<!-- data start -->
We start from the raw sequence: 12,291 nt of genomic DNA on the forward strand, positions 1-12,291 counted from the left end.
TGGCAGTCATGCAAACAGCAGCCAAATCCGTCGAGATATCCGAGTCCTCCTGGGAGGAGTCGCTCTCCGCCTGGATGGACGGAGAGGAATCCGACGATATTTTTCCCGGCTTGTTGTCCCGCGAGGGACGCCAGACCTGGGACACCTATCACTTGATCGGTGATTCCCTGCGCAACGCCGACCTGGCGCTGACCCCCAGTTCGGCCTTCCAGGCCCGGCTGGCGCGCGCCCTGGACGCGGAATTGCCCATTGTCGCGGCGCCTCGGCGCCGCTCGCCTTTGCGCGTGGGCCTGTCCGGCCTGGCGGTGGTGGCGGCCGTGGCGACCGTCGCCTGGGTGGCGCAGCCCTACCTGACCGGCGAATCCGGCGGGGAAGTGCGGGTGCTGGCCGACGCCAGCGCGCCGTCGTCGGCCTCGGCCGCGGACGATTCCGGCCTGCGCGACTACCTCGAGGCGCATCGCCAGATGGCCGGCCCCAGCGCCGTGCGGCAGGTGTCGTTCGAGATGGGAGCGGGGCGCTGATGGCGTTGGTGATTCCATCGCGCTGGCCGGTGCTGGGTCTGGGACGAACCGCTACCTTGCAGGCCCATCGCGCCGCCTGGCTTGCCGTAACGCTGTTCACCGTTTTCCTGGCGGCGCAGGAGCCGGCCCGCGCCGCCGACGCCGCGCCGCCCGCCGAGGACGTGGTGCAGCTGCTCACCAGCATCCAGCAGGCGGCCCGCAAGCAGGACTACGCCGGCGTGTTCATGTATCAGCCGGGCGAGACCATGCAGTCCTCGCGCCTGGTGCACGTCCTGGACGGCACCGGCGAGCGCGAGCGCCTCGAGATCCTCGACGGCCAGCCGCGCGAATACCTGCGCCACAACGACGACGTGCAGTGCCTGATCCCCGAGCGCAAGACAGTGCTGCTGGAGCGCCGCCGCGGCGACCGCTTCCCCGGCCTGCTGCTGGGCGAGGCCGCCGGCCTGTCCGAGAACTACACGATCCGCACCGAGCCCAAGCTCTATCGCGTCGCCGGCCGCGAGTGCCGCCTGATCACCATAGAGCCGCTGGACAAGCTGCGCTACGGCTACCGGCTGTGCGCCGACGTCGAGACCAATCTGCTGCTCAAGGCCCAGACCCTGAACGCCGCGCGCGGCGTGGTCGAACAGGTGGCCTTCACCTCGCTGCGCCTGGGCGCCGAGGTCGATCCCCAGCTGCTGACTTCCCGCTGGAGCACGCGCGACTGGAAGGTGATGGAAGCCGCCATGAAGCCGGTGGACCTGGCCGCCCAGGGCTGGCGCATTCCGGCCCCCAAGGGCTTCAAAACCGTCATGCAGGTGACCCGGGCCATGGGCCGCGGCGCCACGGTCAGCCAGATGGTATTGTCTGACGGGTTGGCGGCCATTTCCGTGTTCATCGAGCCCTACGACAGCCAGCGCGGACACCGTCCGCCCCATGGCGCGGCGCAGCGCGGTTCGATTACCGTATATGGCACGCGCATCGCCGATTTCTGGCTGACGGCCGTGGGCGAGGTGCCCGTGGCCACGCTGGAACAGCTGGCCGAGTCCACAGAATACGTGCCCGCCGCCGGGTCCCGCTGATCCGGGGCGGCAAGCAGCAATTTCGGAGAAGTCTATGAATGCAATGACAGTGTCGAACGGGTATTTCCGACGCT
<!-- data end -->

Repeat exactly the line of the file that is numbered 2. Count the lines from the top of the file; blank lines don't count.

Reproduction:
TGGCAGTCATGCAAACAGCAGCCAAATCCGTCGAGATATCCGAGTCCTCCTGGGAGGAGTCGCTCTCCGCCTGGATGGACGGAGAGGAATCCGACGATATTTTTCCCGGCTTGTTGTCCCGCGAGGGACGCCAGACCTGGGACACCTATCACTTGATCGGTGATTCCCTGCGCAACGCCGACCTGGCGCTGACCCCCAGTTCGGCCTTCCAGGCCCGGCTGGCGCGCGCCCTGGACGCGGAATTGCCCATTGTCGCGGCGCCTCGGCGCCGCTCGCCTTTGCGCGTGGGCCTGTCCGGCCTGGCGGTGGTGGCGGCCGTGGCGACCGTCGCCTGGGTGGCGCAGCCCTACCTGACCGGCGAATCCGGCGGGGAAGTGCGGGTGCTGGCCGACGCCAGCGCGCCGTCGTCGGCCTCGGCCGCGGACGATTCCGGCCTGCGCGACTACCTCGAGGCGCATCGCCAGATGGCCGGCCCCAGCGCCGTGCGGCAGGTGTCGTTCGAGATGGGAGCGGGGCGCTGATGGCGTTGGTGATTCCATCGCGCTGGCCGGTGCTGGGTCTGGGACGAACCGCTACCTTGCAGGCCCATCGCGCCGCCTGGCTTGCCGTAACGCTGTTCACCGTTTTCCTGGCGGCGCAGGAGCCGGCCCGCGCCGCCGACGCCGCGCCGCCCGCCGAGGACGTGGTGCAGCTGCTCACCAGCATCCAGCAGGCGGCCCGCAAGCAGGACTACGCCGGCGTGTTCATGTATCAGCCGGGCGAGACCATGCAGTCCTCGCGCCTGGTGCACGTCCTGGACGGCACCGGCGAGCGCGAGCGCCTCGAGATCCTCGACGGCCAGCCGCGCGAATACCTGCGCCACAACGACGACGTGCAGTGCCTGATCCCCGAGCGCAAGACAGTGCTGCTGGAGCGCCGCCGCGGCGACCGCTTCCCCGGCCTGCTGCTGGGCGAGGCCGCCGGCCTGTCCGAGAACTACACGATCCGCACCGAGCCCAAGCTCTATCGCGTCGCCGGCCGCGAGTGCCGCCTGATCACCATAGAGCCGCTGGACAAGCTGCGCTACGGCTACCGGCTGTGCGCCGACGTCGAGACCAATCTGCTGCTCAAGGCCCAGACCCTGAACGCCGCGCGCGGCGTGGTCGAACAGGTGGCCTTCACCTCGCTGCGCCTGGGCGCCGAGGTCGATCCCCAGCTGCTGACTTCCCGCTGGAGCACGCGCGACTGGAAGGTGATGGAAGCCGCCATGAAGCCGGTGGACCTGGCCGCCCAGGGCTGGCGCATTCCGGCCCCCAAGGGCTTCAAAACCGTCATGCAGGTGACCCGGGCCATGGGCCGCGGCGCCACGGTCAGCCAGATGGTATTGTCTGACGGGTTGGCGGCCATTTCCGTGTTCATCGAGCCCTACGACAGCCAGCGCGGACACCGTCCGCCCCATGGCGCGGCGCAGCGCGGTTCGATTACCGTATATGGCACGCGCATCGCCGATTTCTGGCTGACGGCCGTGGGCGAGGTGCCCGTGGCCACGCTGGAACAGCTGGCCGAGTCCACAGAATACGTGCCCGCCGCCGGGTCCCGCTGATCCGGGGCGGCAAGCAGCAATTTCGGAGAAGTCTATGAATGCAATGACAGTGTCGAACGGGTATTTCCGACGCT